egoism’? In a logical sense as an ethical foundation ‘’ this would seem to be merely repeating the original question;
but viewed in the context of that previously mentioned dire situation, it would seem that:
- a situation with greater choice, will always be at least no worse, with instinct, habit and choice less constrained and/or the
material circumstance less pressing Even though no final end has been defined !
To use an example, the monkey with it’s fist trapped in a jar, because of the nut it vainly strives to keep; can realise it is
‘better’ to abandon the nut, though lacking any clear plan or ambition for the rest of it’s life !
Similarly the long term situation will have priority over the short term; for non-contingent egoism ..
Thus “To act in the direction of a less restricted situation “; would seem consistent with non-contingent egoism;
-- similarly to hold onto ‘unnecessary” things and situations (eg the consequence of habits and prejudices);
would seem to be inconsistent .

4/Also the sequential and simultaneous incoherence of the phenomenological-self; as seen by any fragment of that self, is
inconsistent with non-contingent egoism, in this same pragmatic sense; even though the parochial response of whichever
of those phenomenological-selves is active(eg the parental, the romantic, the rational, the sexual..etc.) is to want to proceed
to it’s own goal!
Digressing : prompting the speculation; that perhaps further along this path one of these selves might recognise it’s own
nature as a limitation of that social self, both as a blinkering of perception and a hobbling of action ?; allowing the
possibility that this fragment becomes still ; perhaps even precipitating an exponential spreading as a crystalisation of
such stillness, amongst the other fragments ?.. but regardless:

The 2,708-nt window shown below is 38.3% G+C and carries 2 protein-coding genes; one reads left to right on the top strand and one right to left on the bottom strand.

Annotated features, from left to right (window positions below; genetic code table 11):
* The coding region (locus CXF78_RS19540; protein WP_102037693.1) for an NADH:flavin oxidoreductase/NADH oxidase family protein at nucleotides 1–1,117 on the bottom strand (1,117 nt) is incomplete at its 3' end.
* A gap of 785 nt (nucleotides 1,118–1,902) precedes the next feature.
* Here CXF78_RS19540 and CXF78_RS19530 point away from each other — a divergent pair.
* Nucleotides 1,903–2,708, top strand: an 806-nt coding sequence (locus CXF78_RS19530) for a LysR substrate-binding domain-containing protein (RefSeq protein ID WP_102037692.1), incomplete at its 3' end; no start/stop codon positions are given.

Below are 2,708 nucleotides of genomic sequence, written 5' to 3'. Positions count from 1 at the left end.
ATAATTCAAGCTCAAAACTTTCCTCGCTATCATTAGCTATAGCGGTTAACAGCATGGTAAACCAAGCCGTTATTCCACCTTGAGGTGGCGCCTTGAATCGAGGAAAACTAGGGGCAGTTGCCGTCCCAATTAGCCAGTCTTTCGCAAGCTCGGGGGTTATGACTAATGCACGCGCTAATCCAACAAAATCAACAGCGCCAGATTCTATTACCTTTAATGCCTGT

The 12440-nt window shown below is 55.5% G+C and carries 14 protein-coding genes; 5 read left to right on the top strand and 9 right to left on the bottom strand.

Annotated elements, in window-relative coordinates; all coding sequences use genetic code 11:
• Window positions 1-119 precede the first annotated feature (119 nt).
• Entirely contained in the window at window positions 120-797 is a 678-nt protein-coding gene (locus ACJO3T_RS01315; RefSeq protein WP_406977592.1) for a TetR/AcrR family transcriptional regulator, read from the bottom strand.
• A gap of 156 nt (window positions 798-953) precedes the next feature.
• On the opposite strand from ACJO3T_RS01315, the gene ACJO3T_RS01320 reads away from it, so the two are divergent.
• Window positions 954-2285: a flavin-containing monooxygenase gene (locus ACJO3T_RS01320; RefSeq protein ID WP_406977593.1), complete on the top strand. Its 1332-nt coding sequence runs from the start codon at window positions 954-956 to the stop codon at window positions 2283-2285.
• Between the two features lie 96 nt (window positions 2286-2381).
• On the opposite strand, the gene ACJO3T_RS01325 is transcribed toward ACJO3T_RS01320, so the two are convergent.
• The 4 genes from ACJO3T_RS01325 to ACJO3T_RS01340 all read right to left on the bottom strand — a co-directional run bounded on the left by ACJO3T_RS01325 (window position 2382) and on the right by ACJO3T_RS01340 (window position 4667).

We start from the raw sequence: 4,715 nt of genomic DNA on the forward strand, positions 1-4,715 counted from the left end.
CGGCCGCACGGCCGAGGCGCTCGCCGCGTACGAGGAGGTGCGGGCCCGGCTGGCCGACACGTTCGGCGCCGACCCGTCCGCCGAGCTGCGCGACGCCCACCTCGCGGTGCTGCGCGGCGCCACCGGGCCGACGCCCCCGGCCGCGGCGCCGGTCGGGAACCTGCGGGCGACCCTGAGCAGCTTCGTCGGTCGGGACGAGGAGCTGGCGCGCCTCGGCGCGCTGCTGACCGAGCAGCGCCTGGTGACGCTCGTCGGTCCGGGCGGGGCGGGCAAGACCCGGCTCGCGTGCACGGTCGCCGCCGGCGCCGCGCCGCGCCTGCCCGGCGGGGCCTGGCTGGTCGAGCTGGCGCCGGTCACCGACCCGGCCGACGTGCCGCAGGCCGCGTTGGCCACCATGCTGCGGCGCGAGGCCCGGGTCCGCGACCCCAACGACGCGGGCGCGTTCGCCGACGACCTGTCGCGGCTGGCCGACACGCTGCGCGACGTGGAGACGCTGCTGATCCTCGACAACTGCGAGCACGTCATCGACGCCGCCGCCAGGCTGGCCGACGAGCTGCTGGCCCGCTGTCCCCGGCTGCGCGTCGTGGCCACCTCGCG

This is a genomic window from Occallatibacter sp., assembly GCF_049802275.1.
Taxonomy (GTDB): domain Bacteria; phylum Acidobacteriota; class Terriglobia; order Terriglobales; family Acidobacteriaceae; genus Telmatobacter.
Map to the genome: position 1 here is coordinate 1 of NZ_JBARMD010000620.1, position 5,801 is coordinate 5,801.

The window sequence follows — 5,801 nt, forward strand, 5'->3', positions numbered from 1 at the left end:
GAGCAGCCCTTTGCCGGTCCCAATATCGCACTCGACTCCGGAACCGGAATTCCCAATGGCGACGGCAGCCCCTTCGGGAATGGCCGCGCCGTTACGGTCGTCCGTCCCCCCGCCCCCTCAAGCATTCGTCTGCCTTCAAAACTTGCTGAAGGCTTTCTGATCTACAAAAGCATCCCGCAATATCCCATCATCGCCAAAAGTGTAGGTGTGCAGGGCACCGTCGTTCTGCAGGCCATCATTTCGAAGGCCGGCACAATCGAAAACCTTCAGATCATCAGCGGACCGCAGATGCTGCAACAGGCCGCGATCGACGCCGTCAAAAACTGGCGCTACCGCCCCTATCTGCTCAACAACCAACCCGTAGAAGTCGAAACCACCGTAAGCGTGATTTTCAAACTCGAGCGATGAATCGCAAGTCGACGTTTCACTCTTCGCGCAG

Thus to act in a way which increases the incoherence of the self would seem to be inconsistent with
‘non-contingent egoism
-
5/Really ‘non-contingent egoism’ seems to speak to the minutiae of existence, whether or how to clean one’s teeth or how
to to deal with an unhappy love affair eg all human beings would seem to be susceptible to the pair bonding, which is
reciprocated love with
[love].as : “a profound indifferent, unchosen, unchoosable, attachment, and/or attraction and/or affection for another”.
But if that reciprocation no longer exists or never existed, non-contingent egoism would seem to dictate the short term pain,
disillusionment, depression, emptiness of abandonment of the relationship; even as a friendship, rather than the long term
persistence in something which can only result in greater pain, self-conflict, dominion, humiliation and delusion. But it
would also seem to require the recognition, and acknowledgement of “being in-love”; both to oneself and less obviously to
the other.! Non-contingent egoism being unforgiving of deception of the other, in the long term; for the non-contingent
egoistic reasons our sociopath discovered !

The awareness that intense attachments and aversions eg the avoidance of pain, the intense impulse to breath etc. may
serve profound biological imperatives like the avoidance of injury and death, on the one hand ; whilst on the other seeing
from personal observation that certain of those attachments and aversions eg sex and food can have an undesirable
material and phenomenological consequence; eg a carnivorous dietary choice last night say; may be followed by an
experience of a heavy body, low energy and unclear mind the next morning. Perhaps a gradual change in that preference might occur; not as a result of some ascetic 'spiritual choice’ or some ethical philosophical choice or some rational scientific dietary choice; but simply from direct observation of the self by the self.

6/If a fragment of the self does nothing; does nothing occur ?” ; even though this discussion chiefly concerns the
phenomenological aka subjective self; it is at least possible that the phenomenological self as a smaller part of an